From the bottom of the Trench Inclined Plane, next to the Blue Pig pub, the canal crossed the site of Trench Lock Interchange, and passed through the grounds of GKN Sankey's works at Hadley Castle. This section of the canal was in use until well into this century, and was the subject of restoration work some years ago (sorry, I can't be precise), and the line of it can clearly be seen on the current 1:25,000 OS map. There is a fascinating disused lock at Hadley Park Bridge, on the Silkin Way between Hadley Park Road and Hadley Park Roundabout. This was a "guillotine" lock, with a rising gate instead of the usual hinged type.
From there you can walk along the canal to the Queensway on a modern tarmac path.
The canal crosses Queensway next to an electricity substation. Once across Queensway, and right on the Telford boundary, there is another stretch, even more overgrown and lined with trees, to Humbers Lane. Hidden in the trees are a bridge and two more locks, and at the Humbers Lane end there is water, and the canal seems to be used for watering cattle.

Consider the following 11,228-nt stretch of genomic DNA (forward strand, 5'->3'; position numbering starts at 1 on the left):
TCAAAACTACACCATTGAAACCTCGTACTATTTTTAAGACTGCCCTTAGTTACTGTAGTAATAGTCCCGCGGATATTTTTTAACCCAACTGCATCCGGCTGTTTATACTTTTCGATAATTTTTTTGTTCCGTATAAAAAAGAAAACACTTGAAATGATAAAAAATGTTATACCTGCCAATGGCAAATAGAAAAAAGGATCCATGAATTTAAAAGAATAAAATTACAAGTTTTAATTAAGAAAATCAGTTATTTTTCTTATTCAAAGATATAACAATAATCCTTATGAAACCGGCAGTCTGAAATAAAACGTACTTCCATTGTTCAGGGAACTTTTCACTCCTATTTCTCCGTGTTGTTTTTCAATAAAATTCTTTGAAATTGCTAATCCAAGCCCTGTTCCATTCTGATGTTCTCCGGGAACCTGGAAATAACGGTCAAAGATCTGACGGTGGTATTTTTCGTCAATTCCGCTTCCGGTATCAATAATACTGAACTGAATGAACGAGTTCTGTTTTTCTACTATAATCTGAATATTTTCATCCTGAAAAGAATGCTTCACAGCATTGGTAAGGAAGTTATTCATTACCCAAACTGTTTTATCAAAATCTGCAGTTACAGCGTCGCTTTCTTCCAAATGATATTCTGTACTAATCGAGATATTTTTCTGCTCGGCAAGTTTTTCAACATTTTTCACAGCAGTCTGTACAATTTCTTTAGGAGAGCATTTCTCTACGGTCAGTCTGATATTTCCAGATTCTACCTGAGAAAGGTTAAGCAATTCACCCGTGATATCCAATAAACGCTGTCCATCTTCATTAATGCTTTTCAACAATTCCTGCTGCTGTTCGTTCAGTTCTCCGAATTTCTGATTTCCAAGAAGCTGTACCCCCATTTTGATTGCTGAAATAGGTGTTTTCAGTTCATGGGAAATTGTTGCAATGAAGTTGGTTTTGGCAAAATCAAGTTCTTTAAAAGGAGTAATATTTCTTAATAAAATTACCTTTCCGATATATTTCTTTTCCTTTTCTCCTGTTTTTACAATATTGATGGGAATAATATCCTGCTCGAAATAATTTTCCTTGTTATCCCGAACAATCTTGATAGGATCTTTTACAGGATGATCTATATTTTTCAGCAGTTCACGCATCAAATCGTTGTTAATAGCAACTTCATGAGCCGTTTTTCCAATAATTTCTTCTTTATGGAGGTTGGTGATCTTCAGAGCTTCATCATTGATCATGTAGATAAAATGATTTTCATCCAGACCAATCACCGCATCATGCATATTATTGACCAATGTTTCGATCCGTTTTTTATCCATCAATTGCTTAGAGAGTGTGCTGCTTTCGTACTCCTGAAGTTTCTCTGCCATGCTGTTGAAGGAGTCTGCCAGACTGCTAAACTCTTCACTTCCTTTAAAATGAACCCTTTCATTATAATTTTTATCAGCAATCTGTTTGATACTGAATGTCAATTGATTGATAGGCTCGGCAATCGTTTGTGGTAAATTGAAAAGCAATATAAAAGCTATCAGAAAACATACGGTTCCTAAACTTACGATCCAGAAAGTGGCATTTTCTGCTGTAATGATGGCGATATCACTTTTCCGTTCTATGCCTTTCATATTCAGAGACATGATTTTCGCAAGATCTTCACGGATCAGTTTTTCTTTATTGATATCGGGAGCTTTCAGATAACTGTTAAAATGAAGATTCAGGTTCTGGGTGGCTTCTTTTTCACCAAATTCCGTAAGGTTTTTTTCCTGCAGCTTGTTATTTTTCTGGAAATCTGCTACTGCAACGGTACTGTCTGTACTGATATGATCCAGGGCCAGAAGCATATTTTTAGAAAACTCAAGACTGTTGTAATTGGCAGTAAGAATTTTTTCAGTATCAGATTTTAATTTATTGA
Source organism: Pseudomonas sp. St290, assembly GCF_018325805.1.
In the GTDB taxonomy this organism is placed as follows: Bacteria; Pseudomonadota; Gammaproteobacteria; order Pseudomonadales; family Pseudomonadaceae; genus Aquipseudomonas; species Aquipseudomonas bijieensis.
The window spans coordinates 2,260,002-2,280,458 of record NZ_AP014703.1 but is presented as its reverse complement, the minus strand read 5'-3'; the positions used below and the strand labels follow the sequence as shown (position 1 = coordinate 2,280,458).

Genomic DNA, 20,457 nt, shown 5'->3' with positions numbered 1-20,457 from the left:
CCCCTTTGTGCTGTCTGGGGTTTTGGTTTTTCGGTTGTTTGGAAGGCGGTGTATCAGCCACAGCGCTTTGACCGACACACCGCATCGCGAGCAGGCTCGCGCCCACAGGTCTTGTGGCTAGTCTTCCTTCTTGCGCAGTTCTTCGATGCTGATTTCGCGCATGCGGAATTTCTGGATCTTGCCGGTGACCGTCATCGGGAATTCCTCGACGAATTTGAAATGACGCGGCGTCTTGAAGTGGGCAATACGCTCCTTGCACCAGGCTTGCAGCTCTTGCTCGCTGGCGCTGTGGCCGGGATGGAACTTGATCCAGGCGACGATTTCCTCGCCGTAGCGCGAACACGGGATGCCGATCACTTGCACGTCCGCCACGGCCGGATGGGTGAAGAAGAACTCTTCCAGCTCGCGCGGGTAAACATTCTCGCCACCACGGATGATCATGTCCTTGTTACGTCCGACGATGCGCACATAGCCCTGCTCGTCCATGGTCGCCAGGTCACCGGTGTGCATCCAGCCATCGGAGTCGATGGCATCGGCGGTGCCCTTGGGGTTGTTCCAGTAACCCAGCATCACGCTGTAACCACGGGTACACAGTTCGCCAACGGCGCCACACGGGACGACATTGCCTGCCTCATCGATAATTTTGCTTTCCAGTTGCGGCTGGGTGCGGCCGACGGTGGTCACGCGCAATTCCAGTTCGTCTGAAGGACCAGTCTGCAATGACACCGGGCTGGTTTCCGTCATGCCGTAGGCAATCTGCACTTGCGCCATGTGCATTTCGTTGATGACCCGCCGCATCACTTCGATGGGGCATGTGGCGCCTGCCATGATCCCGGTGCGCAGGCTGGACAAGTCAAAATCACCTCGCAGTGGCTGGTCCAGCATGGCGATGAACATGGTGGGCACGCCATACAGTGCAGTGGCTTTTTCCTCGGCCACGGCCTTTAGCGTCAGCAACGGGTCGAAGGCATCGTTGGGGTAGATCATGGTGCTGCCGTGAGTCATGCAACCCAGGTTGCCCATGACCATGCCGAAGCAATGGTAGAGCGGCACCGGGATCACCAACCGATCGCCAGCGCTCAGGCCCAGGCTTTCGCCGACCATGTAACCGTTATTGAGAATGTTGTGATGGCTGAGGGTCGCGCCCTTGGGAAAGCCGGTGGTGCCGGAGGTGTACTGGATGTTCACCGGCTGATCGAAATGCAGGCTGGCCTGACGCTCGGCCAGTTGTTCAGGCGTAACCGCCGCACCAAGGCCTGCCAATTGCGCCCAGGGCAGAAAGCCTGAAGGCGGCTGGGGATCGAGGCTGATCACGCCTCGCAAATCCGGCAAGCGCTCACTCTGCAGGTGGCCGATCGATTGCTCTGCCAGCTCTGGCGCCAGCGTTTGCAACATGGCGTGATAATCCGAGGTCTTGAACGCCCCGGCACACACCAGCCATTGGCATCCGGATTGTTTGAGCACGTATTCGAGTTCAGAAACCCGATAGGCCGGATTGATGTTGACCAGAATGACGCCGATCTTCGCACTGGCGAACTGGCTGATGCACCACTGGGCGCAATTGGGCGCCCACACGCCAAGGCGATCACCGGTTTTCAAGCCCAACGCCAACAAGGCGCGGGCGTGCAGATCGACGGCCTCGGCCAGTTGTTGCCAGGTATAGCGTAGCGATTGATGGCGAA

The stretch between Humbers Lane and Wappenshall is lost. A storm drain for Telford, approaching Wappenshall from Leegomery Roundabout, takes over the canal just before Wappenshall, so there is a modern sluice there, instead of a historical lock!
The road at Wappenshall has been realigned, and the old road bridge stands in the garden of Wharf House (which is modern), its arch almost buried in the bushes at the side of the new road. What appears to be the canal, north of the road, is a diversion and part of the drain: the canal ran where Wharf House now has its lawn, and the house itself stands on the wharf. The junction is at the back of the house, the earlier branch going north-west towards Shrewsbury, and the right, built later to connect the Shrewsbury canal to the rest of the national network, forming a right turn for traffic from Trench and leading due east.
The owners of Wharf House told me that Bridge House, next door, was a toll house, and the next house a hostel (for canal boat workers, or for canal passengers?), and allowed me to photograph the road bridge and junction roving bridge from their garden.